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Main web server.

Operating System

The OS initially installed is Ubuntu Server Linux 10.04 LTS. Installed by DataRealm.


By default, the server gets its network settings from DHCP. I wish to change my server to a static IP. I'll use the default editor vi in the demonstrated commands but you may use the editor of your choice.

vi /etc/network/interfaces

In the editor set your primary interface similarly. Of course, use your own valid IP addresses.

# The primary network interface
auto eth0
iface eth0 inet static
auto eth0:0
iface eth0:0 inet static
auto eth0:1
iface eth0:1 inet static
auto eth0:2
iface eth0:2 inet static

Restart your network

/etc/init.d/networking restart

Set you hostname

vi /etc/hosts          # and
vi /etc/hostname
/etc/init.d/hostname restart

Base System Install

  • OpenSSH server


I use aptitude to manage the packages installed on the system and for upgrading.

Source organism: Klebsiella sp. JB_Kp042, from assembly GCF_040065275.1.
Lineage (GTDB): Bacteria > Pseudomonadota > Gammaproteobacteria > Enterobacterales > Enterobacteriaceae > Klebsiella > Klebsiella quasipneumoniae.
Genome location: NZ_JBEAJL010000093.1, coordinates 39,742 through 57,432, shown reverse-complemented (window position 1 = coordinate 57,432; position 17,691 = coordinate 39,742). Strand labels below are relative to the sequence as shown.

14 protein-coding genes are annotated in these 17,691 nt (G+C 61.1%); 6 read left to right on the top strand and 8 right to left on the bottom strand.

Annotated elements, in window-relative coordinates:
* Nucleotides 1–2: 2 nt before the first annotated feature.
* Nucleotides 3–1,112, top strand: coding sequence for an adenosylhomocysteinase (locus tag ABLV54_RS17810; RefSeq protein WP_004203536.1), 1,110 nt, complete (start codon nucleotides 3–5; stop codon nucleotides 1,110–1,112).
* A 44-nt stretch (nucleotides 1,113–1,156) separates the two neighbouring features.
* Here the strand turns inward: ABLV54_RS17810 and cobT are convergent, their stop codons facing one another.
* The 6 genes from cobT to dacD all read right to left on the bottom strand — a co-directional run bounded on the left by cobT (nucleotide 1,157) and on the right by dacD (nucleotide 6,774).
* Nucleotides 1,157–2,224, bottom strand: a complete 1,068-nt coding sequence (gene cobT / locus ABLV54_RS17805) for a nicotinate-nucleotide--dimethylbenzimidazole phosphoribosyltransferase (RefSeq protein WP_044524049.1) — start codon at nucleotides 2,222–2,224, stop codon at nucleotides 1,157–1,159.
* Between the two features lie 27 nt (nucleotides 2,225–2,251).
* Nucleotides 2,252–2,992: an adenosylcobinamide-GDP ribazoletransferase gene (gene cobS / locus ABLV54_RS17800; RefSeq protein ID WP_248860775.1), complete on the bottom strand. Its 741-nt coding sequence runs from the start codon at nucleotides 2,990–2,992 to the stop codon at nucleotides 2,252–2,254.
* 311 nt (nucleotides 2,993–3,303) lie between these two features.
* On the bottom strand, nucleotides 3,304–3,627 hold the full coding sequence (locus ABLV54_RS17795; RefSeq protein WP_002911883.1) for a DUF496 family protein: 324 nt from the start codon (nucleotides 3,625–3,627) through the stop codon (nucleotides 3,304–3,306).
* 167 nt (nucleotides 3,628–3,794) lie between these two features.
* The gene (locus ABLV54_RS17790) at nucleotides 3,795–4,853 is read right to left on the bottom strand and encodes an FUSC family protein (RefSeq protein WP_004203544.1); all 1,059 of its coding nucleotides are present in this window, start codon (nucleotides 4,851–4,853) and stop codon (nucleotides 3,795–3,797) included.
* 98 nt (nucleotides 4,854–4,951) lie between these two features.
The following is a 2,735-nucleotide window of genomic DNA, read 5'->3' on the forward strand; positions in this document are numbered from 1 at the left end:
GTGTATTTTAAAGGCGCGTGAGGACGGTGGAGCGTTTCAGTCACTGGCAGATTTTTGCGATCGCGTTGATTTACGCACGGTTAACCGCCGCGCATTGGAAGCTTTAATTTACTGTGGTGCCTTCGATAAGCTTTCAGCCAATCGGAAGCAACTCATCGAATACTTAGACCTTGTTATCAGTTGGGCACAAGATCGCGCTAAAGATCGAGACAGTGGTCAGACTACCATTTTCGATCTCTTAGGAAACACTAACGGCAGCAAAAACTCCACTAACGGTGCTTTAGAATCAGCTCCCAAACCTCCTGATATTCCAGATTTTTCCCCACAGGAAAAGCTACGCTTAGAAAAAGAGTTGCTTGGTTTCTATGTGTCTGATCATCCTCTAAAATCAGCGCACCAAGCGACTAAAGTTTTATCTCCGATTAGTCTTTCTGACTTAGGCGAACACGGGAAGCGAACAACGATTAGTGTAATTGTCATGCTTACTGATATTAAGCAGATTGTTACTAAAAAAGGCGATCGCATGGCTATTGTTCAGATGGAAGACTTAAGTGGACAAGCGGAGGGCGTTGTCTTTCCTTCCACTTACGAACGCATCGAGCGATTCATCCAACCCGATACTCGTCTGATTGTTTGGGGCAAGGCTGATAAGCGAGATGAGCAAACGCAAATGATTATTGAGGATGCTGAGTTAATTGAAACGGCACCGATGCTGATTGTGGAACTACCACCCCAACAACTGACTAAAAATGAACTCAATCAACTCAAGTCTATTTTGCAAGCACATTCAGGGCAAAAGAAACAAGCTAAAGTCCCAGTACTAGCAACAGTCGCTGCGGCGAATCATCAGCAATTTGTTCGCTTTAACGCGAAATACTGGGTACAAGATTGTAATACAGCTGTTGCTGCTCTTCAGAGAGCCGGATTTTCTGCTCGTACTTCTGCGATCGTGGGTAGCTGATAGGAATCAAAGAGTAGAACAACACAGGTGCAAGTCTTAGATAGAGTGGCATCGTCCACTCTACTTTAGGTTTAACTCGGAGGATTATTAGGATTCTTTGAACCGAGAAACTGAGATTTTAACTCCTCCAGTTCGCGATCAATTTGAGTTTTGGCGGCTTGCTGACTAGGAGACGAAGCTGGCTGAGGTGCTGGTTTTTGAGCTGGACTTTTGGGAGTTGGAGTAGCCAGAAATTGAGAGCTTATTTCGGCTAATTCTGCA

aptitude update        # Update the package list

Packages I Use

All are installed using the command:

aptitude install packagename

aptitude install unzip

FTP server

I use Pure-FTPd. This has a rather unusual configuration on Ubuntu. Each option is a separate file in the /etc/pure-ftp/conf directory. I got some hints from Ubuntu HowTo and which settings to use from my FreeBSD Pure-ftpd.conf.

Please see Pure-FTPd on Ubuntu

Secure Communications

Secure methods are used to connect to this server and from this server to other servers. This is generally done using OpenSSH.

See Public Key Cryptology


Using the very simple to administer UFW (uncomplicated firewall). The initial rules are shown below. These will need to be adjusted as new services are added.

Initial Settings

ufw default deny          # Default rule
ufw allow ssh             # Allow all ssh traffic on port 22
ufw allow ftp             # Allow all ssh traffic on port 21
ufw allow www             # Allow all ssh traffic on port 80
ufw logging on
ufw enable                # Turn the firewall on


aptitude install denyhosts
/etc/init.d/denyhosts restart


Once you have a secure and communicative installation, it is time to put some monitoring into place. Monitoring includes logfile scans, user audits, disk audits, rootkit audits, and service availability scans.

Please see Ubuntu Monitoring

Backup and Restore

When something goes wrong (it will), have a current working backup of your data is essential. So it is critical to have an incremental backup plan that includes tested restore operations.

Please see Ubuntu Backup and Restore

Specialized Applications

Apache2 on Ubuntu

PHP5 on Ubuntu